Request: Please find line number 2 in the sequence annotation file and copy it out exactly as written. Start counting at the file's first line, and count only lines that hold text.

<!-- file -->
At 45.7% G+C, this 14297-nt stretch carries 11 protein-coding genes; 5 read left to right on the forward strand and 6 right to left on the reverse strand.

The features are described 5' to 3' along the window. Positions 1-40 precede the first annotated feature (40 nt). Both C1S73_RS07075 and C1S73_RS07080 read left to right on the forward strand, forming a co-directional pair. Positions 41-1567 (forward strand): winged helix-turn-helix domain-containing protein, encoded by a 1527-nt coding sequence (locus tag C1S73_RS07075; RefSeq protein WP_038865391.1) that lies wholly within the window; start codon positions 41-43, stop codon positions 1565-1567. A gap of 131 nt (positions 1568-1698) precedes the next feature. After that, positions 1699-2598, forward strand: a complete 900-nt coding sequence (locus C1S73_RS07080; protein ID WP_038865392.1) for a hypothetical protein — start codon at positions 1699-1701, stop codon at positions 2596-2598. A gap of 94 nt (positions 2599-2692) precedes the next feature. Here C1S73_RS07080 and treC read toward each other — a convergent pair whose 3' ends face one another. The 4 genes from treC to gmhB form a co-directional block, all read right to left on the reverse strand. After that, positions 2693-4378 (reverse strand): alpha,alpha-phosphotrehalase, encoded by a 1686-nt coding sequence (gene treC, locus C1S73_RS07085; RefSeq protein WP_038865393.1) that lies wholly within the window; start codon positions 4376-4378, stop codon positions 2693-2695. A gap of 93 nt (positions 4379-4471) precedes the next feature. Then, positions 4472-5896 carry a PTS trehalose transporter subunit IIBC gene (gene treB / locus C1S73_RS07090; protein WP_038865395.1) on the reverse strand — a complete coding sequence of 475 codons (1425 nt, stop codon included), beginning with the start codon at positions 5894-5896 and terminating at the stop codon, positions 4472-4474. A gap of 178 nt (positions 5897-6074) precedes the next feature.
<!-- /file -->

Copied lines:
The features are described 5' to 3' along the window. Positions 1-40 precede the first annotated feature (40 nt). Both C1S73_RS07075 and C1S73_RS07080 read left to right on the forward strand, forming a co-directional pair. Positions 41-1567 (forward strand): winged helix-turn-helix domain-containing protein, encoded by a 1527-nt coding sequence (locus tag C1S73_RS07075; RefSeq protein WP_038865391.1) that lies wholly within the window; start codon positions 41-43, stop codon positions 1565-1567. A gap of 131 nt (positions 1568-1698) precedes the next feature. After that, positions 1699-2598, forward strand: a complete 900-nt coding sequence (locus C1S73_RS07080; protein ID WP_038865392.1) for a hypothetical protein — start codon at positions 1699-1701, stop codon at positions 2596-2598. A gap of 94 nt (positions 2599-2692) precedes the next feature. Here C1S73_RS07080 and treC read toward each other — a convergent pair whose 3' ends face one another. The 4 genes from treC to gmhB form a co-directional block, all read right to left on the reverse strand. After that, positions 2693-4378 (reverse strand): alpha,alpha-phosphotrehalase, encoded by a 1686-nt coding sequence (gene treC, locus C1S73_RS07085; RefSeq protein WP_038865393.1) that lies wholly within the window; start codon positions 4376-4378, stop codon positions 2693-2695. A gap of 93 nt (positions 4379-4471) precedes the next feature. Then, positions 4472-5896 carry a PTS trehalose transporter subunit IIBC gene (gene treB / locus C1S73_RS07090; protein WP_038865395.1) on the reverse strand — a complete coding sequence of 475 codons (1425 nt, stop codon included), beginning with the start codon at positions 5894-5896 and terminating at the stop codon, positions 4472-4474. A gap of 178 nt (positions 5897-6074) precedes the next feature.